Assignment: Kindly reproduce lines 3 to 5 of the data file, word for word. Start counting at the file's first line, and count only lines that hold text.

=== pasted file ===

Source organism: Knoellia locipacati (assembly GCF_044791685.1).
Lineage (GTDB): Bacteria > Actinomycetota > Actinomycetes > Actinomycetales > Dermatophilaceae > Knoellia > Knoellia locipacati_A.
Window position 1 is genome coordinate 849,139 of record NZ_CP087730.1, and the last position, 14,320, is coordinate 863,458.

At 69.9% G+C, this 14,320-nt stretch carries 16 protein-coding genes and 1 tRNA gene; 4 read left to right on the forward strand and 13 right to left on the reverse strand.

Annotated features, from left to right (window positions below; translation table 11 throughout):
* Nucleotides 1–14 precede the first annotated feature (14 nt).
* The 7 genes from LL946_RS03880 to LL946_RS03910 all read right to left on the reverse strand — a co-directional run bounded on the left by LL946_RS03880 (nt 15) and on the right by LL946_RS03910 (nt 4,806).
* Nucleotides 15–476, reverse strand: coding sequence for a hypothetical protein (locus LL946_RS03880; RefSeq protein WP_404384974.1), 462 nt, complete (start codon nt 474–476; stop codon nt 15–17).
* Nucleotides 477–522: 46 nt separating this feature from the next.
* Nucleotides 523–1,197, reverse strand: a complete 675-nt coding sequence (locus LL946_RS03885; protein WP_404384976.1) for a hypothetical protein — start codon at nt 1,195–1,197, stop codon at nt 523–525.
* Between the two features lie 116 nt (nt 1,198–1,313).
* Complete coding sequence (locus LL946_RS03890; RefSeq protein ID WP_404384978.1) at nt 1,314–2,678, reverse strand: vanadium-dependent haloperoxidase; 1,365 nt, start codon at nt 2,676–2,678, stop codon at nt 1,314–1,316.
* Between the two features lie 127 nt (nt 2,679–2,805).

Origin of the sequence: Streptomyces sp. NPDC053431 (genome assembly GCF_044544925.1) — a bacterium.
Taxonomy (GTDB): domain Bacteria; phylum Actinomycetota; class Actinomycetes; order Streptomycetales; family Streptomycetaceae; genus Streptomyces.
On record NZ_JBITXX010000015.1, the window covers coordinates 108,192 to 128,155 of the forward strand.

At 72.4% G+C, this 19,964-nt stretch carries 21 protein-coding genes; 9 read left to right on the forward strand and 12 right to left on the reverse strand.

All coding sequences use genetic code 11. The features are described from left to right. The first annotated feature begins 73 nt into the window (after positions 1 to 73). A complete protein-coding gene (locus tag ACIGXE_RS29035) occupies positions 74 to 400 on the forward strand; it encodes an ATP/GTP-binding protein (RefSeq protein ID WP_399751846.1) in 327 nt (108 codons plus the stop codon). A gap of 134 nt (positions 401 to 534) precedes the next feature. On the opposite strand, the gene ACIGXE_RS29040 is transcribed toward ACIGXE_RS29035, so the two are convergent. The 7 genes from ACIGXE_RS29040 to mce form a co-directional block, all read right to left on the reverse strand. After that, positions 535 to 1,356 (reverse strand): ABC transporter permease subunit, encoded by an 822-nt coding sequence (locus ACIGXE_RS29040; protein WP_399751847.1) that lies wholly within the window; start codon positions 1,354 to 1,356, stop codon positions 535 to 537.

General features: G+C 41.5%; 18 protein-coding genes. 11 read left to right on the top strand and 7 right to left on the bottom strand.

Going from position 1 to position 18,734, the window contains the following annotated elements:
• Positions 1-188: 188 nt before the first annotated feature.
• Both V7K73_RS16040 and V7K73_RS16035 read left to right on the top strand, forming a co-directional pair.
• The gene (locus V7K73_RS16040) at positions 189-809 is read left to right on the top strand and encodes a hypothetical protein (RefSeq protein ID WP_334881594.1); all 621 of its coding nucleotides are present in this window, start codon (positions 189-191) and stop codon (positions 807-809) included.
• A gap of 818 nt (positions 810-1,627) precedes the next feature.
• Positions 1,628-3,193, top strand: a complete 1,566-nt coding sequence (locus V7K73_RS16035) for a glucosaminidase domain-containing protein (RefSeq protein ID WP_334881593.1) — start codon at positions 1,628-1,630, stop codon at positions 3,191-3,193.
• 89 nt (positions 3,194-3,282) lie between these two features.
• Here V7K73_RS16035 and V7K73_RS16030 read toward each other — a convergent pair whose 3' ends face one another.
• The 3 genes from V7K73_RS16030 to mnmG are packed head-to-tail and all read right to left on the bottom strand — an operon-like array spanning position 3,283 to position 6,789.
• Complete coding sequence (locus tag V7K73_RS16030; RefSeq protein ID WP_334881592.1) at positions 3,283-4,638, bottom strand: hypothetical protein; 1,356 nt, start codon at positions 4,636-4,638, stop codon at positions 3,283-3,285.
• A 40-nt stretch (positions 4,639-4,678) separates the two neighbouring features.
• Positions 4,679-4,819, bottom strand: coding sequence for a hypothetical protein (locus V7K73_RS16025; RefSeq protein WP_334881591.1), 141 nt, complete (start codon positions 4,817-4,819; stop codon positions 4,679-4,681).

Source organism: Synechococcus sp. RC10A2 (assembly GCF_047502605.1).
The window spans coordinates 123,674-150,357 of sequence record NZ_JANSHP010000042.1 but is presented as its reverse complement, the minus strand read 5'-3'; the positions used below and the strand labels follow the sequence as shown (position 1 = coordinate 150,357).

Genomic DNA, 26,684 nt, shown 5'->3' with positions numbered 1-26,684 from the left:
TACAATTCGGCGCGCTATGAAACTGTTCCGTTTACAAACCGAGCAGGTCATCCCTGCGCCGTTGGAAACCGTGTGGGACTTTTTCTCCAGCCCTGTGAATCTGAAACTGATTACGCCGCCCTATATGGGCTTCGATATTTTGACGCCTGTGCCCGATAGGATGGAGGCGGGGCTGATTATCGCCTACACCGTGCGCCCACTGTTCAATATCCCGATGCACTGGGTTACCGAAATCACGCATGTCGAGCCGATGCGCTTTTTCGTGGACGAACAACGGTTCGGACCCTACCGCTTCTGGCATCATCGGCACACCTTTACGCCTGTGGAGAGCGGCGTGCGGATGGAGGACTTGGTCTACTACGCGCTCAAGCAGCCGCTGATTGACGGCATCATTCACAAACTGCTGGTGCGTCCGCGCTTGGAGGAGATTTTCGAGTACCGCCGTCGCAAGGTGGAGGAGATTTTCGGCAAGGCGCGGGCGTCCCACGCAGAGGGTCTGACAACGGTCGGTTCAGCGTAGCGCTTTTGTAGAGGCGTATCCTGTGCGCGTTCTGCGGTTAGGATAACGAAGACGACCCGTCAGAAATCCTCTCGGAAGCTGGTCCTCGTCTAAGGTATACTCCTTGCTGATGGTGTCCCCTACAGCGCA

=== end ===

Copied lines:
Window position 1 is genome coordinate 849,139 of record NZ_CP087730.1, and the last position, 14,320, is coordinate 863,458.

At 69.9% G+C, this 14,320-nt stretch carries 16 protein-coding genes and 1 tRNA gene; 4 read left to right on the forward strand and 13 right to left on the reverse strand.

Annotated features, from left to right (window positions below; translation table 11 throughout):